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How to make regional fashion better

Gercine Carter

How to make regional fashion better

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Caribbean fashion industry stakeholders got a heads-up on their industry’s potential for development with a seminar facilitated through the Latin American and Caribbean Economic System’s (SELA) Single Market and Economy Programme last week.

Participants from several countries in the region joined Barbadians representing the sector at Hilton Barbados for the exposé on an industry that recorded an increase of $3.4 trillion in 2012 and employs about 75 million people worldwide.

In the Latin American market the fashion industry accounted for approximately $70.2 billion, with Brazil as the fifth largest producer.

The focus last week was on industrial planning, allocation of resources and investment, training and dissemination of best practices. The United Nations Industrial Development Organisation (UNIDO) and the Barbados Investment and Development Corporation (BIDC) collaborated with SELA.

Instructive was the in-depth presentation and analysis by David Yuen-Hoi Lee, industrial development officer with the United Nations Industrial Development Programme, relayed through video-conferencing.

The expert pointed out that the developed countries had been moving away from fashion production over the last 30 years “because it is the lowest value”.

He said these leaders in the fashion industry were choosing instead to control the design, branding and distribution because they were the areas accounting for much higher value in the value chain.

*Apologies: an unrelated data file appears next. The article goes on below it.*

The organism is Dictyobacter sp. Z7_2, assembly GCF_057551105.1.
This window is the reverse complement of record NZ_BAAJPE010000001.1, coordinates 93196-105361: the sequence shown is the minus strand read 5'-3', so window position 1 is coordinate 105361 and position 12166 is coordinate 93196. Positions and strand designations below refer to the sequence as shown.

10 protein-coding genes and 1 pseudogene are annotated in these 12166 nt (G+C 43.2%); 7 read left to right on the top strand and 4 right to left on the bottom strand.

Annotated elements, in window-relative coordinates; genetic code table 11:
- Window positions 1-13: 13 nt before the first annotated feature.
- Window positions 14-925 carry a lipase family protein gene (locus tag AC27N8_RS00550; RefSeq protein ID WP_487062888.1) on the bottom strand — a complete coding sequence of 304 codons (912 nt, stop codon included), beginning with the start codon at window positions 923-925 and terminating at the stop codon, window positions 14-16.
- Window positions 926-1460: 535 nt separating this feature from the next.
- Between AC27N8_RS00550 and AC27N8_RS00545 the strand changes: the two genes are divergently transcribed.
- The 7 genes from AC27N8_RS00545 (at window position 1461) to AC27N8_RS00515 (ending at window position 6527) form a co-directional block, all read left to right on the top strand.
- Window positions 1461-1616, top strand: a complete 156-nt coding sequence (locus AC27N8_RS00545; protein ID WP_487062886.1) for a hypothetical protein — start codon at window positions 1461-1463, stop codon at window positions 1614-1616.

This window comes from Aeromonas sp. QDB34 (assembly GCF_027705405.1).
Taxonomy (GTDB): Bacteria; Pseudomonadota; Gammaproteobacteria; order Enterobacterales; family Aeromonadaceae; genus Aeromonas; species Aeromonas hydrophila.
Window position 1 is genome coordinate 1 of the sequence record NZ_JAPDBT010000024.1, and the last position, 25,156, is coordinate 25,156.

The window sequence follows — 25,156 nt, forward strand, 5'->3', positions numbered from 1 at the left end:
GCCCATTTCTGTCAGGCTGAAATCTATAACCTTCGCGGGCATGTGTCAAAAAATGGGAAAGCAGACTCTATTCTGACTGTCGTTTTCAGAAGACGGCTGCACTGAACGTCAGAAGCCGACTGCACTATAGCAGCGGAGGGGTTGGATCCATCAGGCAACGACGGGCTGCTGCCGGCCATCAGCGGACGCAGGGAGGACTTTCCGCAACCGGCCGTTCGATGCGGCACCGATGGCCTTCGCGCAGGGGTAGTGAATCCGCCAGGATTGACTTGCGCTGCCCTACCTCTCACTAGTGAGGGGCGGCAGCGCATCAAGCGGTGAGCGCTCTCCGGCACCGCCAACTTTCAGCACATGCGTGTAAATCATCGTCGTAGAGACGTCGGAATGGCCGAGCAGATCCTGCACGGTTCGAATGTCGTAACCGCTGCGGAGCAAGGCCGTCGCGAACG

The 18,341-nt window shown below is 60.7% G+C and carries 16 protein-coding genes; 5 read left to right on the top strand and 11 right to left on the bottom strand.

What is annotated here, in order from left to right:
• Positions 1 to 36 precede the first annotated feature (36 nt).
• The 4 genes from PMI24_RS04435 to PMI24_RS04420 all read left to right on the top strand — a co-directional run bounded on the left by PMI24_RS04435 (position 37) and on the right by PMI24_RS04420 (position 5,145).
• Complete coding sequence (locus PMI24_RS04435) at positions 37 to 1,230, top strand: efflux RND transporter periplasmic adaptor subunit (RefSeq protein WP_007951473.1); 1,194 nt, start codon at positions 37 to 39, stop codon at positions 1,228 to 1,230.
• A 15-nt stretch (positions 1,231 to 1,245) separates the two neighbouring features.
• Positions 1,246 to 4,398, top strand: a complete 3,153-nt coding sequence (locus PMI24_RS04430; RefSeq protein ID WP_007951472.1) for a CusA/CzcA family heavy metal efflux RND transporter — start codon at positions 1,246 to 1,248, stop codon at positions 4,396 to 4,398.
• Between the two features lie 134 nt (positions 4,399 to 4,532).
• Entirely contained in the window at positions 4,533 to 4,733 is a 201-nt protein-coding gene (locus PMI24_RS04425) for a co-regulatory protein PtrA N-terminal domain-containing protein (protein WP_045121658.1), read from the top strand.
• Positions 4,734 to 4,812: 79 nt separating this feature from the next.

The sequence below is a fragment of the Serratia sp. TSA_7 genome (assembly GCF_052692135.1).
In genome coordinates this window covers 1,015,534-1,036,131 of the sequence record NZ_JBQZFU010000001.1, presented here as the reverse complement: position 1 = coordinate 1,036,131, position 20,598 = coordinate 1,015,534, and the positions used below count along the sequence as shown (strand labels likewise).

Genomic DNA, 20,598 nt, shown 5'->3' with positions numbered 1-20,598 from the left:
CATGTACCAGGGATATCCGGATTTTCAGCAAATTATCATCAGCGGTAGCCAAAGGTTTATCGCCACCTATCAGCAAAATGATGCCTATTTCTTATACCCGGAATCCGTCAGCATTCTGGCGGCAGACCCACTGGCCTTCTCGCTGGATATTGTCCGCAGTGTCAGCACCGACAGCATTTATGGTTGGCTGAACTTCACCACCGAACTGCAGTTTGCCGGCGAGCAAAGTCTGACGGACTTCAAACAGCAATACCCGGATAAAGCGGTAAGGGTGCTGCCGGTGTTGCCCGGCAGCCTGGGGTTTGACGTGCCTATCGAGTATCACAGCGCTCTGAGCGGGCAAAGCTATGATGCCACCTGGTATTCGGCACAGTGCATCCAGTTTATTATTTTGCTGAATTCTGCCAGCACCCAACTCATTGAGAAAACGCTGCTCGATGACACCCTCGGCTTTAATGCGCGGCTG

Addressing the Barbadian interests specifically, Lee advised, “The highest value is not from the production, so Barbados can locate which part of the value chain it wants to be. It must identify what is its competitive advantage.”

The seminar was designed to increase awareness of the importance of value chains in Latin America and the Caribbean, facilitate goods manufacturing opportunities, knowledge sharing and access to textiles and raw materials.

It was also intended to provide the fashion sector of Barbados and CARICOM, in particular, training institutions specialising in fashion and fashion design, business development agencies , the manufacturing sector and the financial sector, with the elements to develop the fashion industry in the Caribbean from the experiences of the most important European and American couture houses.

Claudine Rousseau, senior lecturer, London College of Fashion, fashion consultant Avis Charles and experts from Latin America, Brazil, Colombia and Mexico sharing the experience in Latin America, all gave further insight into what was happening in fashion design around the world.